Understanding Complex Data: Ambient Air Quality

We are all responsible for taking care of our air. Nova Scotia Environment (NSE) strives to monitor and protect our outdoor air quality through regulations and programs to reduce pollutants that lead to issues like smog, acid rain, climate change, and the thinning ozone layer. Poor air quality can affect our health, lead to increased health care costs and also affect natural resources.

About the Ambient Air Quality Unit

Nova Scotia Environment’s (NSE) Air Quality Unit supports and promotes the Protection, Enhancement and Prudent use of Nova Scotia’s air resources. The Unit's functions are to
  • Monitor, analyze and report on ambient air quality a via network of stations
  • Regulate air emissions, ambient air quality, and the use of ozone depleting substances (ODS) through Air Quality and Ozone Layer Protection regulations
  • Develop and implement policies and educational tools to promote and protect good air quality
  • Manage the industrial air emissions fees program

Monitoring and Measuring Air Quality

Nova Scotia Environment monitors for a variety of air pollutants at numerous ambient air quality stations, in four air zones across the Province. The Province’s air quality network is part of a larger Canada-wide air pollution monitoring program called the National Air Pollution Surveillance (NAPS) Program. There are currently seven NAPS monitoring sites using 33 instruments in communities across Nova Scotia, including Aylesford Mountain, Halifax, Kentville, Lake Major, Pictou, Port Hawkesbury, and Sydney.
A wide range of air monitoring equipment and techniques are used to accurately assess outdoor or “ambient” air quality conditions in Nova Scotia communities. NSE uses continuous gas analyzers to monitor Carbon Monoxide, Nitrogen Oxides, Ozone, Sulfur Dioxide, and Total Reduced Sulphur Compounds, and particulate samplers to monitor particulate matter less than 2.5 microns in size, each hour. Real-time, unvalidated data is continuously uploaded to NSE’s Air Data Website and is shared with Environment and Climate Change Canada (ECCC) to inform the Air Quality Health Index. The air quality analyzers are continuously operated, unless a monitor is removed for maintenance, repair, or calibration. Monitors are checked and calibrated and data is reviewed and validated on a regular basis. NSE also collects filter samples of particulate matter in downtown Halifax once every 3-days over a 24-hr period which are analyzed at the ECCC lab in Ottawa for a variety of chemical compounds.  Volatile Organic Compounds (VOCs) are measured at the same location once every 6 days over a 24-hr period. The filter sample and VOC data can be found on ECCC's NAPS Data Products website.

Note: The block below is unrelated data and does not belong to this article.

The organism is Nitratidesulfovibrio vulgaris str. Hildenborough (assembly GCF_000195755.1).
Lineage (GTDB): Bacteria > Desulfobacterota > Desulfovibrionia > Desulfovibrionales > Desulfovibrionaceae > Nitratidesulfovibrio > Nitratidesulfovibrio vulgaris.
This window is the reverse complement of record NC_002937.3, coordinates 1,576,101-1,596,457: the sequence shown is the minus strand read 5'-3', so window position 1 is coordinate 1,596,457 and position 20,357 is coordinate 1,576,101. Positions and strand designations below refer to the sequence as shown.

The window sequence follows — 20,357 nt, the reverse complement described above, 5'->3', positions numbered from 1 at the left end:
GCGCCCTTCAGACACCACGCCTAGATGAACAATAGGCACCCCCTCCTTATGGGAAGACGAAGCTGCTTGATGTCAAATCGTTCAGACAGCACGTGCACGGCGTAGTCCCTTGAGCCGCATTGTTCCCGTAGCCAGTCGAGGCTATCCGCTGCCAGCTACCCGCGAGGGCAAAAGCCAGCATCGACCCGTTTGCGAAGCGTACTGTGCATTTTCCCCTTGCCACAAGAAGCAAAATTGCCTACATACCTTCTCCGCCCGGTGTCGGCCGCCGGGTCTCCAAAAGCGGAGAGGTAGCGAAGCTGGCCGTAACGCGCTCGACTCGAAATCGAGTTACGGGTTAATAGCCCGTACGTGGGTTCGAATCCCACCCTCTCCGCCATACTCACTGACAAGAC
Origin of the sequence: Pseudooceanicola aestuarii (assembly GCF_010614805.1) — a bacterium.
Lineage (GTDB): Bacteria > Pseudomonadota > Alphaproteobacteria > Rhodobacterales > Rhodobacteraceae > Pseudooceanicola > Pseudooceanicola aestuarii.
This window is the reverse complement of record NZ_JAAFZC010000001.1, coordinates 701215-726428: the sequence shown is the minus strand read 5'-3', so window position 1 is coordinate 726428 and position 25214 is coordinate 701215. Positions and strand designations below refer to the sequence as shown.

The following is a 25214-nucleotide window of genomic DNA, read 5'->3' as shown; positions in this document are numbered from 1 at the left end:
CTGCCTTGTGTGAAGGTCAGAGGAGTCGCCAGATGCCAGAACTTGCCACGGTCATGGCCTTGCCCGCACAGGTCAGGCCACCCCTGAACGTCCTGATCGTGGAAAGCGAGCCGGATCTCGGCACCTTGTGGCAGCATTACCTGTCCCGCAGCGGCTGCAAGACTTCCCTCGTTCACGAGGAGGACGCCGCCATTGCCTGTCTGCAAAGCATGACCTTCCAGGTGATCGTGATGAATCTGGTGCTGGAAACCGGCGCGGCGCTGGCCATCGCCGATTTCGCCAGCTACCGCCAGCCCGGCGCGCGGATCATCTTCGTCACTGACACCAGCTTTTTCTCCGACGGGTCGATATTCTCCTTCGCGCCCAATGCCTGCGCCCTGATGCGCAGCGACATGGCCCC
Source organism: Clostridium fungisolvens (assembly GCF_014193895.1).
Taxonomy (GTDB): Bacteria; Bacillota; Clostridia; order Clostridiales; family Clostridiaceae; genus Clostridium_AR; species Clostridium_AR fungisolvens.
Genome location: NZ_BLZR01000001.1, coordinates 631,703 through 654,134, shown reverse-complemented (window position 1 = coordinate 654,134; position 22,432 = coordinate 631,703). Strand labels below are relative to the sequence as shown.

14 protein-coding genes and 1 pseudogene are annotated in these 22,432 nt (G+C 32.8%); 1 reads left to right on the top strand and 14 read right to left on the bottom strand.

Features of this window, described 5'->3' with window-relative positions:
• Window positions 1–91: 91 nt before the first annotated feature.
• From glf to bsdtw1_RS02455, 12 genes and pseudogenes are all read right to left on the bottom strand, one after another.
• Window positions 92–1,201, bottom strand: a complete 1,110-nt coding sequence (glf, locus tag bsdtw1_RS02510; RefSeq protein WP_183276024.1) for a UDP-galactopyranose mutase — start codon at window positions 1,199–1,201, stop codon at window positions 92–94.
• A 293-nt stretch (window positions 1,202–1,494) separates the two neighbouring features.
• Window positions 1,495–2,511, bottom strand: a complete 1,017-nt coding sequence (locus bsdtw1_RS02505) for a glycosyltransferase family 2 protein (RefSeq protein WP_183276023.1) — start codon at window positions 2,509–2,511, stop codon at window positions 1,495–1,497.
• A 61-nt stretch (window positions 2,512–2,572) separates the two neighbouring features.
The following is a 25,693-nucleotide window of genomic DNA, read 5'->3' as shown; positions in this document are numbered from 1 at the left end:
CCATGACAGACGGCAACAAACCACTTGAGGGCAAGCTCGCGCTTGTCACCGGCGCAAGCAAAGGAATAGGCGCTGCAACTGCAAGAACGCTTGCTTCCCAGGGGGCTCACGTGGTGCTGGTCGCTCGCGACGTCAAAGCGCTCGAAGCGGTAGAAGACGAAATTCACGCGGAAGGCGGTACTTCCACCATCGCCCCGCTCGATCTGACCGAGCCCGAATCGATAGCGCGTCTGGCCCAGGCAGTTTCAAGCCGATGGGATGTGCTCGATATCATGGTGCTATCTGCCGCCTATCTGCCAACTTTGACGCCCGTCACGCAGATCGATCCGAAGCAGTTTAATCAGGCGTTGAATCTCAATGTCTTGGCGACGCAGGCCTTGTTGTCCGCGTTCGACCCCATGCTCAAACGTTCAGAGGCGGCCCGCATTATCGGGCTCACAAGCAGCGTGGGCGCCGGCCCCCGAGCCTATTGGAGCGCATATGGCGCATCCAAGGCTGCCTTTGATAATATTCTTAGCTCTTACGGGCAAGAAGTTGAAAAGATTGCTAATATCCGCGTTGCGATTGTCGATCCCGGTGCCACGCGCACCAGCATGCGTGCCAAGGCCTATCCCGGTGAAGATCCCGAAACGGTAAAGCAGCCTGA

The Government of Nova Scotia has committed to participating in and to adhere to the national Air Quality Management System (AQMS). This commitment includes a requirement to report how the Province’s air pollution levels in four air zones compare to the Canadian Ambient Air Quality Standards (CAAQS) each calendar year. This comparison is illustrated in the form of annual air zone reports. Each report outlines the Province’s CAAQS achievement results over a three-year period. The most recent Provincial air zone report is available to view and download.
Long-term data from NSE’s ambient air quality monitoring network can help illustrate pollutant trends and the effectiveness of air regulations. The data from this network also supports many Provincial, National, and International programs, such as:
  • Environmental Goals and Sustainable Prosperity Act
  • NAPS Canada-Wide Air Quality Database
  • Canadian Ambient Air Quality Standards
  • Air Quality Health Index (AQHI)
  • Canada-United States Air Quality Agreement

Nova Scotia's  Four Air Zones

Nova Scotia is divided into four air zones that have shared terrain, meteorology and other natural factors that interact with air pollutant emissions to influence ambient air quality in the area.
Data are collected from ambient air monitoring stations in each air zone.
NSE’s air quality program administrators use an air zone management framework to help determine what management actions may be best suited to each air zone
  1. Western Air Zone - Annapolis, Digby, Kings, Lunenburg, Queens, Shelburne and Yarmouth Counties
  2. Central - Halifax and Hants Counties
  3. Northern Air Zone - Antigonish, Colchester, Cumberland, Guysborough and Pictou Counties